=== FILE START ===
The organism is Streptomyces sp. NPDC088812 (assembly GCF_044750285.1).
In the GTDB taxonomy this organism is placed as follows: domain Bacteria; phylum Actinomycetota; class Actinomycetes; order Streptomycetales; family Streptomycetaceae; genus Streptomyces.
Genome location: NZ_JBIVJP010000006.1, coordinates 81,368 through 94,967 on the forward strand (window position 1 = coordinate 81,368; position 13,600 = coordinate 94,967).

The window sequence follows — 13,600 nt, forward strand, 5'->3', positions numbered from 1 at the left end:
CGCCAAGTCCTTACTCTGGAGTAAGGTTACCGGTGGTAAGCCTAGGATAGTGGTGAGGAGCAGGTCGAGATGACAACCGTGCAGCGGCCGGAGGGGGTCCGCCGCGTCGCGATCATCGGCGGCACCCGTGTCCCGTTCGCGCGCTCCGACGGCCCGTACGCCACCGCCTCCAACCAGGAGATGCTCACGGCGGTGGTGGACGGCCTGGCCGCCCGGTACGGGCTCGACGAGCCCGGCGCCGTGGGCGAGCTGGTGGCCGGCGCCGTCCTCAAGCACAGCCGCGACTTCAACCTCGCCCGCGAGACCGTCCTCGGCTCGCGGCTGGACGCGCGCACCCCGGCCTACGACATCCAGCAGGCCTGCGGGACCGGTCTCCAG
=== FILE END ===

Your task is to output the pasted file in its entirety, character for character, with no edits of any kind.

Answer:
The organism is Streptomyces sp. NPDC088812 (assembly GCF_044750285.1).
In the GTDB taxonomy this organism is placed as follows: domain Bacteria; phylum Actinomycetota; class Actinomycetes; order Streptomycetales; family Streptomycetaceae; genus Streptomyces.
Genome location: NZ_JBIVJP010000006.1, coordinates 81,368 through 94,967 on the forward strand (window position 1 = coordinate 81,368; position 13,600 = coordinate 94,967).

The window sequence follows — 13,600 nt, forward strand, 5'->3', positions numbered from 1 at the left end:
CGCCAAGTCCTTACTCTGGAGTAAGGTTACCGGTGGTAAGCCTAGGATAGTGGTGAGGAGCAGGTCGAGATGACAACCGTGCAGCGGCCGGAGGGGGTCCGCCGCGTCGCGATCATCGGCGGCACCCGTGTCCCGTTCGCGCGCTCCGACGGCCCGTACGCCACCGCCTCCAACCAGGAGATGCTCACGGCGGTGGTGGACGGCCTGGCCGCCCGGTACGGGCTCGACGAGCCCGGCGCCGTGGGCGAGCTGGTGGCCGGCGCCGTCCTCAAGCACAGCCGCGACTTCAACCTCGCCCGCGAGACCGTCCTCGGCTCGCGGCTGGACGCGCGCACCCCGGCCTACGACATCCAGCAGGCCTGCGGGACCGGTCTCCAG